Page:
• Vitamin C, naturally found in citrus fruits, prevents new melanin from forming. I use and love Skinceuticals CE Ferulic, Drunk Elephant C-Firma Day Serum, and Dermadoctor Kakadu C Intensive Vitamin C Peel Pads.
  • Glycolic Acid, an alpha-hydroxy acid, decreases melanin. Exuviance Triple Microdermabrasion Face Polish, Drunk Elephant TLC Framboos Glycolic Night Serum, Drunk Elephant TLC Babyfacial, and Dr. Dennis Gross Alpha Beta Extra Strength Daily Peel Pads are all great products.  For the very different skin on my body, I use and love Glytone Exfoliating Body Lotion.
  • Lactic acid, found in milk and sugars, prevents melanin from forming. I use and love Dermadoctor Kakadu C Intensive Vitamin C Peel Pads.  Another option is Dr. Dennis Gross Alpha Beta Extra Strenght Daily Peel Pads.
  • Licorice, natural root, prevents new melanin from forming and reduces inflammation. I love the products by Tatcha and they have a Deep Brightening Serum with licorice root extract.  The full size is a little spendy at $185 for 50 ml (1.7 oz) but they offer a travel size at $39 for 10 ml (0.34 oz).  My personal philosophy is to get free samples, if I can, to try products before I buy them.  If free samples aren’t available, then I look for travel size options which will be significantly cheaper than the full size versions.  This way, if the product does not work for my skin I am not wasting my hard-earned money.
  • Niacinamide, studies have shown that niacinamide decreases hyperpigmentation after 4 weeks of use.  Find niacinamide in Paula’s Choice Boost 10% Niacinamide Booster.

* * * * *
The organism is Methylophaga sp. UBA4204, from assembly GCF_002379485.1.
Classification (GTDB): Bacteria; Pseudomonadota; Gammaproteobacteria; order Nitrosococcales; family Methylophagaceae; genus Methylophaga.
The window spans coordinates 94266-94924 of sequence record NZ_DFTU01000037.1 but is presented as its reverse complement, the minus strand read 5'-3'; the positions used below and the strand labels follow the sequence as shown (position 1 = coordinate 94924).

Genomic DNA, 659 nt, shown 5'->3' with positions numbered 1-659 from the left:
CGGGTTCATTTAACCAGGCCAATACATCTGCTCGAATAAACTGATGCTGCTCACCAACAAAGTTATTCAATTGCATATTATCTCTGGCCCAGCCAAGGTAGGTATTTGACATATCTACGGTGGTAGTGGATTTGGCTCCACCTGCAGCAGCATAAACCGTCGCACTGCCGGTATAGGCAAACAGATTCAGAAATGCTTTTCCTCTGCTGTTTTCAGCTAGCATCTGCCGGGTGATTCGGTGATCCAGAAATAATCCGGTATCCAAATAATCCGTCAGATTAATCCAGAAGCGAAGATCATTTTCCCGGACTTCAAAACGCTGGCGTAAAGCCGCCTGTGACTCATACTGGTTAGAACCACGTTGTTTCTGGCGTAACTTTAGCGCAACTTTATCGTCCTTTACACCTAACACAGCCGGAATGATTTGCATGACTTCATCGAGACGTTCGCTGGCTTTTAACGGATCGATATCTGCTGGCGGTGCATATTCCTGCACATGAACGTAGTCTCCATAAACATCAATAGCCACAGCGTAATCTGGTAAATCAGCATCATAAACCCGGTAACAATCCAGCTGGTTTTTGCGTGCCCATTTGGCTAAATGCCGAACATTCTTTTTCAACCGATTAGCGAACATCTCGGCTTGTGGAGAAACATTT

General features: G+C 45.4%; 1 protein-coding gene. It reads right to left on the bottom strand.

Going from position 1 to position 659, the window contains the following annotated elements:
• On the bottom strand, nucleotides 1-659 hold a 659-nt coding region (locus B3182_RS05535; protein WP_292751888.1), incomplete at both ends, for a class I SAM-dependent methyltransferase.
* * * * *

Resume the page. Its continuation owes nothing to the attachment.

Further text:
Melasma is exacerbated by exposure to the sun, so it is also highly recommended to wear broad spectrum sunscreen of at least SPF 30 every day (this is something you should do even if you don’t have melasma).

It is possible to over treat melasma, which will cause it to worsen.  Avoid treatments that cause heat or friction including laser treatments and high concentration chemical peels.

How I Treated My Melasma:

So how did I treat my melasma?

I did not use hydroquinone products simply because I did not want to add another product to my routine.  I like to keep things as simple as I can, so I try to find products that can multitask and that I can use every day as a part of my routine.  That is why I chose to use exfoliation and a vitamin C serum. Although it took about 6 months for my brown spots to fade, they did fade.  I also received the amazing benefits of the vitamin C.

Key points:

  1. Wear sunscreen with SPF 30 every day!!!
  2. Exfoliate to help skin cells turn over.
  3. Apply topical products that contain any of the ingredients listed above.
  4. If you want quick results (in skincare that means weeks to months instead of instantly) use a product that contains hydroquinone.
  5. Avoid laser treatments and high concentration chemical peels.
  6. Wear sunscreen with SPF 30 every day!!! (I know I already put this one in here but it is that important.)
  7. Consult your dermatologist or aesthetician.


References and Further Reading:


Treating Difficult Melasma Cases

Exogenous Ochronosis after Prolonged Use of Topical Hydroquinone (2%) in a 50-year-old Indian Female

Skin Lightening Preparations and the Hydroquinone Controversy.

Topical treatments for melasma and postinflammatory hyperpigmentation.